How to Ruin Your ‘Recall’, Easily!

This sounds like a silly title for a dog training blog. No trainer would ever want to teach you how to ruin your dog’s recall or ‘come’ cue! The sad truth is though, that despite valiant attempts to teach human’s how to train this particular behavior, a perfectly good recall is ruined every ten seconds. Ok, I made up that statistic, I guess it just seems like every 10 seconds! Recalls always start out great! They work wonderfully for about 6 to 8 weeks, and then something happens…..


First, there are the many obvious ways that you can ruin a recall. These are the ones that your trainer probably warned you about.

1. Call your dog to ‘come’ and then do something he doesn’t like: put him in the crate then go to work for the day, cut his nails or give him a bath. That will help him make the association that ‘come’ = bad thing.

2. Use ‘come’ when you are about to end a good time: play fetch but then call him to ‘come’ so you can go inside and ignore him while you make dinner. That will help him learn that ‘come’ = end of fun.

3. Call your dog to come when you can’t enforce it or control the situation: call him when he is distracted at a distance with no leash on and you can’t get him quickly. That will teach him that ‘come’ = an option for consideration. I call this the ‘wishful thinking’ recall, the one where you are expecting your dog to perform a behavior you haven’t even taught yet (e.g., leaving a distraction).

Most people understand these three problem areas and try to avoid them. So then, what eventually goes wrong? Why do recalls get ruined so easily? The answer is systematic over-use. This is the lazy person’s route to dog training. They begin to use the word ‘come’ to mean other things, like stop poking in the trash, stop barking, don’t go in that room, or leave that (whatever) alone. Whenever the person is too tired to actually train the dog, they call the dog to ‘come’.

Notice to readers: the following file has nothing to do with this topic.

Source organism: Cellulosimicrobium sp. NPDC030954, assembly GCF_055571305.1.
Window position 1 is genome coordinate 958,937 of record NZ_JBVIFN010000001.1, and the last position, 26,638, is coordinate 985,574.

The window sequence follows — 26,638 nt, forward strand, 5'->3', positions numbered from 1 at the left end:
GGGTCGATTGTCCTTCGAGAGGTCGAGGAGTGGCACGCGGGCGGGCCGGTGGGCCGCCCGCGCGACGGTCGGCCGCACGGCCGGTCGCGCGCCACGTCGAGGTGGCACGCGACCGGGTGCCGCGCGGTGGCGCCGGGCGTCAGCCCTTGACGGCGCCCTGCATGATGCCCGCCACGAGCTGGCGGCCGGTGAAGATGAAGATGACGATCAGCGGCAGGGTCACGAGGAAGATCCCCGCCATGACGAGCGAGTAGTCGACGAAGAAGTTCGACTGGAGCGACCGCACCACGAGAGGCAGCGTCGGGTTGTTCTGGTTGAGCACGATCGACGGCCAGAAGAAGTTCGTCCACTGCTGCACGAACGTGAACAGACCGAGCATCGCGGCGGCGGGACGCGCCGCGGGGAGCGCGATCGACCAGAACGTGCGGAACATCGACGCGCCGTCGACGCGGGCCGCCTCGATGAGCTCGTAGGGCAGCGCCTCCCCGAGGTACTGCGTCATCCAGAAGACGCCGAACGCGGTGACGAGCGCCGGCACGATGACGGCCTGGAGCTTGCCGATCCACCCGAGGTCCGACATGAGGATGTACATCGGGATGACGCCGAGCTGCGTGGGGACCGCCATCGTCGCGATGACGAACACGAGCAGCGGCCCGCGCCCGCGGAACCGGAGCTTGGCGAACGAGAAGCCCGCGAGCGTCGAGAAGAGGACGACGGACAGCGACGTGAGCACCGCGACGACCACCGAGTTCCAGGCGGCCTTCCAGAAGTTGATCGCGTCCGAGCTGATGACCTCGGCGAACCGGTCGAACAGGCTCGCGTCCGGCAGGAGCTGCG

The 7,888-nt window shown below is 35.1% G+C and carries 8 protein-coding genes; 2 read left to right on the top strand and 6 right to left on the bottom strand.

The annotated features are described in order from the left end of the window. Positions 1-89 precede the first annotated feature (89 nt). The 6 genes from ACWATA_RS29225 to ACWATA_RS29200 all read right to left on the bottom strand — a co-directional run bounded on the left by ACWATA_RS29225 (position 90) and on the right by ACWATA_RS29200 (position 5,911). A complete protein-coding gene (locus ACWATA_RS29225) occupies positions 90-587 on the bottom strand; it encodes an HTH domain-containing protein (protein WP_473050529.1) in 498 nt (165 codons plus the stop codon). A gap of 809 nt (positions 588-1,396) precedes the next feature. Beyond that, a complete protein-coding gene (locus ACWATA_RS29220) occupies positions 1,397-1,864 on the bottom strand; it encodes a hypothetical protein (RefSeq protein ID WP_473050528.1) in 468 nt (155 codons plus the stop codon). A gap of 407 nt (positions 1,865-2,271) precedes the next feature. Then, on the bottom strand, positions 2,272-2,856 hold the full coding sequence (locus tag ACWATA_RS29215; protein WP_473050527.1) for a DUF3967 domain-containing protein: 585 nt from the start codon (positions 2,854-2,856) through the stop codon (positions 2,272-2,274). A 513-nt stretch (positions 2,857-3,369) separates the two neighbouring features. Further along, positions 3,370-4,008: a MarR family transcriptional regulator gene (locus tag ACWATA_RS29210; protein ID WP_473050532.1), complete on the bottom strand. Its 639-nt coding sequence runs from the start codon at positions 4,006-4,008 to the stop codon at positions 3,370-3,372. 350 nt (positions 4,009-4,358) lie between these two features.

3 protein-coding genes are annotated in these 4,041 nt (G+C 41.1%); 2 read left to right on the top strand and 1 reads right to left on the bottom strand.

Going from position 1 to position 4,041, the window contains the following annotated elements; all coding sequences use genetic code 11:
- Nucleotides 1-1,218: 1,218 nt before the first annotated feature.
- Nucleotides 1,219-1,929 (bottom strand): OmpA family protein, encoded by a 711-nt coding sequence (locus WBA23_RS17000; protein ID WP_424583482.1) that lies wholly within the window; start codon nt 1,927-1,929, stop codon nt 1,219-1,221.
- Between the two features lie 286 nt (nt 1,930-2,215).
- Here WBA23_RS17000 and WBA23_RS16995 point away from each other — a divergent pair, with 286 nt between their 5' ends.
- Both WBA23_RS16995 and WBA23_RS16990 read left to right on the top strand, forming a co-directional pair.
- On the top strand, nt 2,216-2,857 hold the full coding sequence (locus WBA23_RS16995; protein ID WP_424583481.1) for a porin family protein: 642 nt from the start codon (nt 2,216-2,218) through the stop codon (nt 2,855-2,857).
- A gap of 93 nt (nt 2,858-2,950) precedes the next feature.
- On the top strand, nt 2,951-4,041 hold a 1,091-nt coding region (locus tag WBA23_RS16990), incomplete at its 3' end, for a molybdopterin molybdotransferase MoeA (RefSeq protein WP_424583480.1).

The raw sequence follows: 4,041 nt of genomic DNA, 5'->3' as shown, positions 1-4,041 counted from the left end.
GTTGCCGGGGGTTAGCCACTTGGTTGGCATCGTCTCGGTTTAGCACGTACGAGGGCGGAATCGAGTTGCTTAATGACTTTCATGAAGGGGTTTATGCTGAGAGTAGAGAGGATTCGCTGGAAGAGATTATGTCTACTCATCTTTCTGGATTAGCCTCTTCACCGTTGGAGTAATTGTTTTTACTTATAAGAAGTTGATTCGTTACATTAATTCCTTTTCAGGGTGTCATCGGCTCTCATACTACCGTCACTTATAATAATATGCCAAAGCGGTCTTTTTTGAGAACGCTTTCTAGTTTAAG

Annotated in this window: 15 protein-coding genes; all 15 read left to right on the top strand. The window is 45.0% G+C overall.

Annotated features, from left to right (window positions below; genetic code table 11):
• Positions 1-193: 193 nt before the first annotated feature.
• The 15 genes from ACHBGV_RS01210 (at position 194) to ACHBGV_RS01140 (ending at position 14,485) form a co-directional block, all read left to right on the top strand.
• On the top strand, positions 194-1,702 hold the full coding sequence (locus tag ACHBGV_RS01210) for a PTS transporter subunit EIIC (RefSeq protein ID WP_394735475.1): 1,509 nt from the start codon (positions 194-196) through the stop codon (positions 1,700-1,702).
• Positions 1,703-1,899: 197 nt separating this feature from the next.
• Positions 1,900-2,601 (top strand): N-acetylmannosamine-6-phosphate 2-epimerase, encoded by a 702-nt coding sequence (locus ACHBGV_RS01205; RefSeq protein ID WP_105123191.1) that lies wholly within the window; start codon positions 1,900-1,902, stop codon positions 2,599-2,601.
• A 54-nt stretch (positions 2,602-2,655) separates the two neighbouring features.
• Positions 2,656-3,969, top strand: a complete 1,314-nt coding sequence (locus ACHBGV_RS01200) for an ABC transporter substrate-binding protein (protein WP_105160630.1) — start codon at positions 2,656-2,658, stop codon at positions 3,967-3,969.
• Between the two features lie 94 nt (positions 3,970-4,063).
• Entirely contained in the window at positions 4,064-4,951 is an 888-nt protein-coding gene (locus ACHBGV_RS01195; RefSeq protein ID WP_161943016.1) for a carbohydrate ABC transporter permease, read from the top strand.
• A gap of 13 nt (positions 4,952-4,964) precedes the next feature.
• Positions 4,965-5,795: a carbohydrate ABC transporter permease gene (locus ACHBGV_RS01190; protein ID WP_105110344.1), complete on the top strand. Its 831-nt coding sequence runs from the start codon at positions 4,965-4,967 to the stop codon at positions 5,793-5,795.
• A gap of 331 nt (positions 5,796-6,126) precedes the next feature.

When the dog hears ‘come’ ceaselessly throughout the day, and most of the time it doesn’t lead to anything important to the dog, he begins to learn that it is irrelevant. ‘Come’ should be something special, a wonderful and surprise event in your dog’s day! It should never be reduced to a nagging, repeated duty. ‘Come’ should mean run to me, something wonderful is about to happen!

If you don’t want to ruin your recall, use other words and train your dog for the varied behaviors you want performed. For instance, if you want your dog to come in the house, train him to respond to the cue “let’s go in”. If you want him to go in his crate, train him to respond to “kennel up”. If you want him to get out of the trash, train “leave-it”.

While ruining a good recall may be easy, it is much easier to maintain a good recall than to try and fix it once it has been damaged. Keep it good, keep it controlled and keep it special and you will have a recall your dog always responds to!